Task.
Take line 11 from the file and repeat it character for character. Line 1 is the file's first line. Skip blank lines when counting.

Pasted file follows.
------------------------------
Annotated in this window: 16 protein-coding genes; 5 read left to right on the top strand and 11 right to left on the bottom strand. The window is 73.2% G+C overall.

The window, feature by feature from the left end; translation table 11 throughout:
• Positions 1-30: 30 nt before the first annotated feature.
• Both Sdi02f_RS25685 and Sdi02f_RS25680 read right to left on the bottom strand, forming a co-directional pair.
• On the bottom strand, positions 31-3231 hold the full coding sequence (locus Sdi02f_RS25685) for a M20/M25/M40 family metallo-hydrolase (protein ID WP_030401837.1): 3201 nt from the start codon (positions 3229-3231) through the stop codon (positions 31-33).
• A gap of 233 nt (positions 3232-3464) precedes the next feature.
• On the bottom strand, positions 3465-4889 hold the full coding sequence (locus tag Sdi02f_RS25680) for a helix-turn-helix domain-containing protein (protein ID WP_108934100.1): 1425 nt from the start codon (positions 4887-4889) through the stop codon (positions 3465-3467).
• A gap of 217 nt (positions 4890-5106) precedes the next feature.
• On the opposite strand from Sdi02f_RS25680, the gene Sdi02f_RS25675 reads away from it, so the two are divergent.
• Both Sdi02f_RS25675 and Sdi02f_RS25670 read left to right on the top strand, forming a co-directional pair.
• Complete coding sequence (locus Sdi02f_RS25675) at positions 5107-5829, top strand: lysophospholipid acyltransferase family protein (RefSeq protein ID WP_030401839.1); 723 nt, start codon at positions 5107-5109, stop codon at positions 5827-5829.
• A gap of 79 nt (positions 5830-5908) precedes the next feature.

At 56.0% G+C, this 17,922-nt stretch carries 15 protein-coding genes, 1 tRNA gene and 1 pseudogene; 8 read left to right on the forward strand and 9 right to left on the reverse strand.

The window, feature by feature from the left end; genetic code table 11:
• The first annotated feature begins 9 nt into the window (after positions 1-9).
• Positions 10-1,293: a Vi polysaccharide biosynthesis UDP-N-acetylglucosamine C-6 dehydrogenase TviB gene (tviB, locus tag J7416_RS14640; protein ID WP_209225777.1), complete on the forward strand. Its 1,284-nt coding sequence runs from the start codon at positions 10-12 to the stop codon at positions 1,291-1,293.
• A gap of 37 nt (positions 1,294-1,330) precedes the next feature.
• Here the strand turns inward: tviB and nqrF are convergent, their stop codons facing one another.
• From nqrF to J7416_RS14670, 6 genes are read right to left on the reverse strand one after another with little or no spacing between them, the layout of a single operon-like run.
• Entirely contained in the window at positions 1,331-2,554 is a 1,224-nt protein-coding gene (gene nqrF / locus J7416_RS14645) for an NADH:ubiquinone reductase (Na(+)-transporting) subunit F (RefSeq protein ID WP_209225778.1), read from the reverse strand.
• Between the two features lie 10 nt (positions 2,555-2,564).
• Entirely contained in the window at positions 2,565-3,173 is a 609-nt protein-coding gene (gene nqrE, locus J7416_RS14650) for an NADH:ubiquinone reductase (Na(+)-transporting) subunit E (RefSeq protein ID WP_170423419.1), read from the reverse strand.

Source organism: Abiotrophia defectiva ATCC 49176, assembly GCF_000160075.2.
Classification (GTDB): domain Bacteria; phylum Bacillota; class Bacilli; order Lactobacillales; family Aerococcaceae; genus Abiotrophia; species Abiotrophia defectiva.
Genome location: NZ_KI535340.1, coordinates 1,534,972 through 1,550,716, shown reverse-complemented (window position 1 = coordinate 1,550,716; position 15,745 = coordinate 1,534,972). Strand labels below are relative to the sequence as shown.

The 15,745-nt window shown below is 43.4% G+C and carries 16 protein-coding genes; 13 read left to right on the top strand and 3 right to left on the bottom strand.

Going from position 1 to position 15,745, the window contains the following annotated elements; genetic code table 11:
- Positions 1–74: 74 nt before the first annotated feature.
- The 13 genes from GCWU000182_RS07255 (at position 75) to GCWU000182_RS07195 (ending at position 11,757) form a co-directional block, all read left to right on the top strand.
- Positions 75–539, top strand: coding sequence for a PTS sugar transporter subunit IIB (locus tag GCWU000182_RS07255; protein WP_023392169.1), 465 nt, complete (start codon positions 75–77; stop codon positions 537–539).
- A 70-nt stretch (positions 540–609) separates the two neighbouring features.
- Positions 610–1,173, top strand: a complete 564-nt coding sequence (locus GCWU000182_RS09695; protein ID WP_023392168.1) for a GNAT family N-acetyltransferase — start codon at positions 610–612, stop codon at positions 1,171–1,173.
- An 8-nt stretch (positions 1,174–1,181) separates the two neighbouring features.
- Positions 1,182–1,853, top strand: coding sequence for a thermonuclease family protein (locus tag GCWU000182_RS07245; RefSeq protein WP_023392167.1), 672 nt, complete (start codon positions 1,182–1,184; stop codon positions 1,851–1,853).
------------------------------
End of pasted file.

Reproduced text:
• Complete coding sequence (locus Sdi02f_RS25675) at positions 5107-5829, top strand: lysophospholipid acyltransferase family protein (RefSeq protein ID WP_030401839.1); 723 nt, start codon at positions 5107-5109, stop codon at positions 5827-5829.